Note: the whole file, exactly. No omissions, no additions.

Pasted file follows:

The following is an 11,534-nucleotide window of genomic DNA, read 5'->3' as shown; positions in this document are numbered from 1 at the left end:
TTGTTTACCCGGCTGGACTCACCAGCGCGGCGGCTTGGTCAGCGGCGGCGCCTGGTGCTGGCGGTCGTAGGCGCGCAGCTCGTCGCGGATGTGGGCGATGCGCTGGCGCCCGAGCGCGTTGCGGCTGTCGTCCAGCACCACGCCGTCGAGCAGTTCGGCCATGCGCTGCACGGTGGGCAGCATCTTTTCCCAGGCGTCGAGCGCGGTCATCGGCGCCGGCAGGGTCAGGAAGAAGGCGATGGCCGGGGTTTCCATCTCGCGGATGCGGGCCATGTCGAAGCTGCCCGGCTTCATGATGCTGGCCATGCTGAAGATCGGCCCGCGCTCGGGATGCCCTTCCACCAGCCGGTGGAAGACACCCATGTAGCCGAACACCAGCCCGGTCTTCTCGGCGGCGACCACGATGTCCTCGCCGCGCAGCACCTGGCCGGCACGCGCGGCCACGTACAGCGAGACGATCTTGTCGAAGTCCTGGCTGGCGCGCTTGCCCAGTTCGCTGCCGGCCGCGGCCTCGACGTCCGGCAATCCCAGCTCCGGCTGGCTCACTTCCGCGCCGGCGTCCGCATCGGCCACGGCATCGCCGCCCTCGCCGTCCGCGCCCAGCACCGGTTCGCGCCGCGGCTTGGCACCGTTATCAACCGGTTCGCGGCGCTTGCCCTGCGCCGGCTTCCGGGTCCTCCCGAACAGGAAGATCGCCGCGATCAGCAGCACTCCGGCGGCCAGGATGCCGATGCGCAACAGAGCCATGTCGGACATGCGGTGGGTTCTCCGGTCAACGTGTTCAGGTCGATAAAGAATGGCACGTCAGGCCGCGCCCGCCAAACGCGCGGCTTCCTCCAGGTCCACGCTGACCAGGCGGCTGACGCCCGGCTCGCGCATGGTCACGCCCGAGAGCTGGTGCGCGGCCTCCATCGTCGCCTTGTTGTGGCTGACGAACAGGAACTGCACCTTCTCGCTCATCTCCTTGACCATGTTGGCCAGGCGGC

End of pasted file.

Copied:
The following is an 11,534-nucleotide window of genomic DNA, read 5'->3' as shown; positions in this document are numbered from 1 at the left end:
TTGTTTACCCGGCTGGACTCACCAGCGCGGCGGCTTGGTCAGCGGCGGCGCCTGGTGCTGGCGGTCGTAGGCGCGCAGCTCGTCGCGGATGTGGGCGATGCGCTGGCGCCCGAGCGCGTTGCGGCTGTCGTCCAGCACCACGCCGTCGAGCAGTTCGGCCATGCGCTGCACGGTGGGCAGCATCTTTTCCCAGGCGTCGAGCGCGGTCATCGGCGCCGGCAGGGTCAGGAAGAAGGCGATGGCCGGGGTTTCCATCTCGCGGATGCGGGCCATGTCGAAGCTGCCCGGCTTCATGATGCTGGCCATGCTGAAGATCGGCCCGCGCTCGGGATGCCCTTCCACCAGCCGGTGGAAGACACCCATGTAGCCGAACACCAGCCCGGTCTTCTCGGCGGCGACCACGATGTCCTCGCCGCGCAGCACCTGGCCGGCACGCGCGGCCACGTACAGCGAGACGATCTTGTCGAAGTCCTGGCTGGCGCGCTTGCCCAGTTCGCTGCCGGCCGCGGCCTCGACGTCCGGCAATCCCAGCTCCGGCTGGCTCACTTCCGCGCCGGCGTCCGCATCGGCCACGGCATCGCCGCCCTCGCCGTCCGCGCCCAGCACCGGTTCGCGCCGCGGCTTGGCACCGTTATCAACCGGTTCGCGGCGCTTGCCCTGCGCCGGCTTCCGGGTCCTCCCGAACAGGAAGATCGCCGCGATCAGCAGCACTCCGGCGGCCAGGATGCCGATGCGCAACAGAGCCATGTCGGACATGCGGTGGGTTCTCCGGTCAACGTGTTCAGGTCGATAAAGAATGGCACGTCAGGCCGCGCCCGCCAAACGCGCGGCTTCCTCCAGGTCCACGCTGACCAGGCGGCTGACGCCCGGCTCGCGCATGGTCACGCCCGAGAGCTGGTGCGCGGCCTCCATCGTCGCCTTGTTGTGGCTGACGAACAGGAACTGCACCTTCTCGCTCATCTCCTTGACCATGTTGGCCAGGCGGC